Patrick warned Mac that we've adopted him against his will. Mind you, this isn't out of love for Mr. Rogers or anything.

We just need to claim as many dependents as possible on our taxes.

Grinning like an idiot,

James "Giddy Little Theatrical Schoolboy" Comtois


On Air Off! Review for

My review of the play On Air Off! is now up on

* * *

On Air Off! plays like a slightly incomplete episode of The Twilight Zone if Rod Serling was still alive to write it today. Although it ends very abruptly (as did many Twilight Zone episodes), this is... [keep reading]

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Open Letter to the L Train

Dear L Train,

What the fuck is your problem?

Have you recently broken up with the J Train and are now hitting the bottle? That would make sense, and obviously you have my sympathies, but events in your personal life are clearly affecting your performance at work.

Is there something you're not telling us? I'm willing to believe that a stalled train can shut down 80% of the entire route. But you've been offering this excuse three times over the past four days. That's the equivalent of needing time off from work to go to your grandmother's funeral three times.

Is the staff just uncovering multiple terrorist plots? Are people just getting more sick while riding you? Are you going through some midlife train crisis where you realize you'd rather be the Staten Island Ferry? What gives?

Now, I mean, I don't want to harp on this, and I do know there must be some trouble at home, but you need to get your act together.

Seriously, what the fuck?

That guy who rides you,

James "Do Your Job!" Comtois


Thursday, August 16, 2007

In The...

..."Making Me Spit Milk Out of My Nose" Department.

Laughing like a ninny,

James "Ninny Ninneson" Comtois

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Tuesday, August 14, 2007

"All Your Friends Are Make Believe"

And here's our third and final video sketch! Written by and featuring Yours Truly, with the voices of Pete Boisvert, Becky Comtois and Christopher Yustin. Shot & edited by Marc Landers.

Directed by Matt Johnston.

Feeling sore,

James "What Happened Last Night?" Comtois

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Len and Ernest Review For

My review of the play Len and Ernest is now up on

* * *

Len and Ernest is a 50-minute two-person show that's ultimately all buildup and no payoff. This isn't necessarily a bad thing. This is not a play about revelations or conclusions: it's about... [keep reading]

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...Double Vision Review For

My review of the play ...Double Vision is now up on

* * *

Barbara Blumenthal-Ehrlich's new play ...Double Vision has flashes of moments where its characters reveal honest emotion and compassion, but constantly opts to bulldoze... [keep reading]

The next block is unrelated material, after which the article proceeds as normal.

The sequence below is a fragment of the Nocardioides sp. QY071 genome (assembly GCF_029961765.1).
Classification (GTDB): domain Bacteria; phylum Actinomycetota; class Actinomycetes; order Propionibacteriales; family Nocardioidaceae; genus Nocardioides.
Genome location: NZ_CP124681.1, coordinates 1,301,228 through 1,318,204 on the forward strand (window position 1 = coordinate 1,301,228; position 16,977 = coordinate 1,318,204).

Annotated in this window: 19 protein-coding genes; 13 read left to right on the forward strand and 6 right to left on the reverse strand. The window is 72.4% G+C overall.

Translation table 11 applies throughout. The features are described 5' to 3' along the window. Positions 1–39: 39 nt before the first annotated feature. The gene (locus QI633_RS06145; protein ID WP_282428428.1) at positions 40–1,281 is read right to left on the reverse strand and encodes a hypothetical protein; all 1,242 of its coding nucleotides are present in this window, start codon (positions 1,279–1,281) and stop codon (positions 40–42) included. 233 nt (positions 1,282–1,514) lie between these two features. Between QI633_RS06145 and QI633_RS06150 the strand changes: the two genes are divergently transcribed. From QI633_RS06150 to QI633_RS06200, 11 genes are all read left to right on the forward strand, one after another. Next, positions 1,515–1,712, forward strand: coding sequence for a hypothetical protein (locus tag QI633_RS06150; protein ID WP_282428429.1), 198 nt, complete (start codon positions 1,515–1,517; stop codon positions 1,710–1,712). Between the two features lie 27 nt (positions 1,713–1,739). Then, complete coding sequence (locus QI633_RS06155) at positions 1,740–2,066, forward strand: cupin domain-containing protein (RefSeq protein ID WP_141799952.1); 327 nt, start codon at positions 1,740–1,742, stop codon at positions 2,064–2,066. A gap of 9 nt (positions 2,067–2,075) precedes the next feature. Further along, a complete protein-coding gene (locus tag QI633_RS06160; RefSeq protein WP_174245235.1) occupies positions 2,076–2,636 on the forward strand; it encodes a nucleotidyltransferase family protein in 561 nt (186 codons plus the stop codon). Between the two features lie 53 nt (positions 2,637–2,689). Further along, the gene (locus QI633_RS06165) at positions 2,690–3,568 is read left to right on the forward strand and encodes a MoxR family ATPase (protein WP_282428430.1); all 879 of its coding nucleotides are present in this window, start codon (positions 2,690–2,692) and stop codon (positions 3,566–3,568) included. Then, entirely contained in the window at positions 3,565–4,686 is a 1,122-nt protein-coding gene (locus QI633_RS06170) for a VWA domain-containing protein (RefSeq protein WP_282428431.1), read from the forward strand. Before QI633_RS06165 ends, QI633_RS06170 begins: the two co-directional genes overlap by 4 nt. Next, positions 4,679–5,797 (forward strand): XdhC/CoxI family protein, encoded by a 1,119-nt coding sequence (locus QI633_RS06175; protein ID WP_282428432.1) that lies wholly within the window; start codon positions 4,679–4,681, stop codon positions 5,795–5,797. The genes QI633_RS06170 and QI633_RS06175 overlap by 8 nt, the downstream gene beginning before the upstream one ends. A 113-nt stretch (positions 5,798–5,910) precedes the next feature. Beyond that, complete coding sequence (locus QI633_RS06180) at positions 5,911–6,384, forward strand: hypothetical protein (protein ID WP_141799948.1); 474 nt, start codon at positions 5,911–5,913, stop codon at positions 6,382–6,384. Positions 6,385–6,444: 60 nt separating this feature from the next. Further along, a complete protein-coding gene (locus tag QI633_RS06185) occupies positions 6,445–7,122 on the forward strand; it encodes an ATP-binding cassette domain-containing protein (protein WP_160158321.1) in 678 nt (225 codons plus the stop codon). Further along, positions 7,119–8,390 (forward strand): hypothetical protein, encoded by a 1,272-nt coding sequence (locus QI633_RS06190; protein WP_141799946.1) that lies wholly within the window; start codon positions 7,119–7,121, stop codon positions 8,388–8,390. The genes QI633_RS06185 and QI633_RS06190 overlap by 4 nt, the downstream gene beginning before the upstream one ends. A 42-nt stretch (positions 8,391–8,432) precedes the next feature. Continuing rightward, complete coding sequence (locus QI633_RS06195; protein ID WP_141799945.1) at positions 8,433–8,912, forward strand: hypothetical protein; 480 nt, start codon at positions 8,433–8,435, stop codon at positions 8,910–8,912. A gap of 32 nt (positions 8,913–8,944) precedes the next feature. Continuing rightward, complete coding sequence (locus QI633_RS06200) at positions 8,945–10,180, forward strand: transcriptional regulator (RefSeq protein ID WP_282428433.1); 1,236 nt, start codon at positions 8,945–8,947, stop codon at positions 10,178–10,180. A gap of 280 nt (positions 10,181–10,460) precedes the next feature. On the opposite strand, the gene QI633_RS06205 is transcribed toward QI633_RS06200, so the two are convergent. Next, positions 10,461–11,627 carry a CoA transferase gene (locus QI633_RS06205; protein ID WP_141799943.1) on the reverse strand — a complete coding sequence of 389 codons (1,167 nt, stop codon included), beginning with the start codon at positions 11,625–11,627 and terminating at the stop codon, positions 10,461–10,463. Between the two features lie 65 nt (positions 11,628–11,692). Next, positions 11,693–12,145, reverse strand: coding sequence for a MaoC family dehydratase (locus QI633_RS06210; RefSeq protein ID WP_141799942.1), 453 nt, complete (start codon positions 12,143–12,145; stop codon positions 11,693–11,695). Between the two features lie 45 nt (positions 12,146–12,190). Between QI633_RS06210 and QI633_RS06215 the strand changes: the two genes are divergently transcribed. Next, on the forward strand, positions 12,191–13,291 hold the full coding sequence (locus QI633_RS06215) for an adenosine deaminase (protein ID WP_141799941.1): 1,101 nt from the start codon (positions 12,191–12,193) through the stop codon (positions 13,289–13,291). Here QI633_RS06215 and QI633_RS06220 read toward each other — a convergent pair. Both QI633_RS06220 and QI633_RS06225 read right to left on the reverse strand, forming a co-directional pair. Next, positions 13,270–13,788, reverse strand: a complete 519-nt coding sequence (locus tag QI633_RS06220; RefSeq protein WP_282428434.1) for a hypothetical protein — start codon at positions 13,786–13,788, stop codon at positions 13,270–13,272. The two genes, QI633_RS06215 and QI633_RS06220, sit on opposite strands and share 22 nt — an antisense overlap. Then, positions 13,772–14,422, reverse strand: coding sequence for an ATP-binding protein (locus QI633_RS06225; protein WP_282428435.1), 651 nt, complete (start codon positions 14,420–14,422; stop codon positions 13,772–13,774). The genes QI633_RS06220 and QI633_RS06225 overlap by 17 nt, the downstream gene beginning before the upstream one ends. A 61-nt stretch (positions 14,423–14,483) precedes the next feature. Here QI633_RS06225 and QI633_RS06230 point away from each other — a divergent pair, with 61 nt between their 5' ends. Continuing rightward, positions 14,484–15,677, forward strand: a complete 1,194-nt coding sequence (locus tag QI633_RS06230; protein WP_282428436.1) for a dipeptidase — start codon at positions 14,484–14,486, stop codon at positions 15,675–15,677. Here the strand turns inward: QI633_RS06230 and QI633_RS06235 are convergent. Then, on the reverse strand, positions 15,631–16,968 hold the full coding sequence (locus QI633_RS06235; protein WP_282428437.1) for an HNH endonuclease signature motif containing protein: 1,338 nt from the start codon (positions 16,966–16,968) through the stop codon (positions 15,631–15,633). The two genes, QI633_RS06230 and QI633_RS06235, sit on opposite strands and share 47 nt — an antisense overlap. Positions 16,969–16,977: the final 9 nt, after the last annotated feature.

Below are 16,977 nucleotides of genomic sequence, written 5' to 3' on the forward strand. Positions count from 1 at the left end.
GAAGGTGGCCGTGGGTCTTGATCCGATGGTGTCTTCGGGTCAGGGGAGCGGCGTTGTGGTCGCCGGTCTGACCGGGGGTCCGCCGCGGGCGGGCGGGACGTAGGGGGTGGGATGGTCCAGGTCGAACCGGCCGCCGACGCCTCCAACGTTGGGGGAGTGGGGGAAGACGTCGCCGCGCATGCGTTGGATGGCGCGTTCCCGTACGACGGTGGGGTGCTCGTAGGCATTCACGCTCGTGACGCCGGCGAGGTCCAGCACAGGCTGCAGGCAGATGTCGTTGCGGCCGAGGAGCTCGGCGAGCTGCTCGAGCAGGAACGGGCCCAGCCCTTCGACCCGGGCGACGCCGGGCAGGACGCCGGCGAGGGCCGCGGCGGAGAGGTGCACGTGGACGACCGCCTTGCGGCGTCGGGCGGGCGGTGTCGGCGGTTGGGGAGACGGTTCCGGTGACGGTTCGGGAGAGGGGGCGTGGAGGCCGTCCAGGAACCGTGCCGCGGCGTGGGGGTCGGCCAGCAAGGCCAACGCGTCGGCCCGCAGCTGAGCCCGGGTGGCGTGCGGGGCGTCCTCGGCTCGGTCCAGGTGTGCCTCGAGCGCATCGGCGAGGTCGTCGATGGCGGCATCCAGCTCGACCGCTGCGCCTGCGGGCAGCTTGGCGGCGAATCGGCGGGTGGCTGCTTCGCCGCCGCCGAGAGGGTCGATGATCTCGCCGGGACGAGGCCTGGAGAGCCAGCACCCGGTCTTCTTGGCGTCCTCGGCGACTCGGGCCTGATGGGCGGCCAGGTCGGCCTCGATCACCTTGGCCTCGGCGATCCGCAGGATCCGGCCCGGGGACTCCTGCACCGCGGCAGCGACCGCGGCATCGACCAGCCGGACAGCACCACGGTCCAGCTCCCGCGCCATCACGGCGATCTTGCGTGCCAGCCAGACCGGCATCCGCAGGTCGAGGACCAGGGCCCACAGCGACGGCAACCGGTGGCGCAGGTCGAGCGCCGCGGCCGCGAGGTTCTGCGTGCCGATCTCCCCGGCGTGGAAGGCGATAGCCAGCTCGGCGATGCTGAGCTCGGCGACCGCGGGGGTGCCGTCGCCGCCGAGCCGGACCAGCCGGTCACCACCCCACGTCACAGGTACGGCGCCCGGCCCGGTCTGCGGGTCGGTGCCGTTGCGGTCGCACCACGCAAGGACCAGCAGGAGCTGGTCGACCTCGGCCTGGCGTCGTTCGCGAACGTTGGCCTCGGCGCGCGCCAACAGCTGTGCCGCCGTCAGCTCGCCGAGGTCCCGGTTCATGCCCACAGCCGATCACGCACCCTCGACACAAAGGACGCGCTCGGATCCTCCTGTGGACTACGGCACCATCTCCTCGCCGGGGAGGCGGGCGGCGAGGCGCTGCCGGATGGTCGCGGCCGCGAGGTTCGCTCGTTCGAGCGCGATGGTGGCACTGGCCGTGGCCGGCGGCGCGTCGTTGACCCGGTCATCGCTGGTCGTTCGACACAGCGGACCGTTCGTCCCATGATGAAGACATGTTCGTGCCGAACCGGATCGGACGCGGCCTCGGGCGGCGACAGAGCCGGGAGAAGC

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Monday, August 13, 2007

Another Video!

Written by Yours Truly, directed by Pete Boisvert & Marc Landers, shot & edited by Marc Landers.

Featuring Pete Boisvert as the cop, Ben VandenBoom as the dealer, Marc Landers as the runner, and Becky Comtois as the prostitute.

Writing for the New CW now,

James "Onward & Upward" Comtois

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Our first video sketch is up! "Nosedivisil."

Written & directed by Becky Comtois, shot & edited by Marc Landers.

Featuring the bulk of the Nosedive monkeys, Steven Squibb as the Model Scout, Courtney Weber as the Singer and Matt Johnston as the Business Professional.

Check it out!

Making Matt Johnston cry,

James "Business Professional My Ass" Comtois

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For Those That Couldn't...

...make it last night, you can always go here to leave a little somethin-somethin.

Ah? Aaahh...?

Always closing,

James "C'maaaahn" Comtois

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Friday, August 10, 2007

And Oh, Yes...

Happy Fringing, Everybody!

Thinking you can wait on the Fringe,

James "Come To Williamsburg Tonight!" Comtois

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Tomorrow Comes Tonight!

It is ON!

For those that missed the Nice Guy Eddie's drinkathon (or, for those that did come but still want more), Nosedive Productions, as part of its insane fundraising campaign, is having a fundraising party at the Vampire Cowboys' Battle Ranch on 111 Conselyea, Second Floor in Williamsburg (2.5 blocks from Lorimer stop off L/G train, 1.5 blocks from Graham stop off L train) tonight, August 10 from 7:30 p.m. until midnight.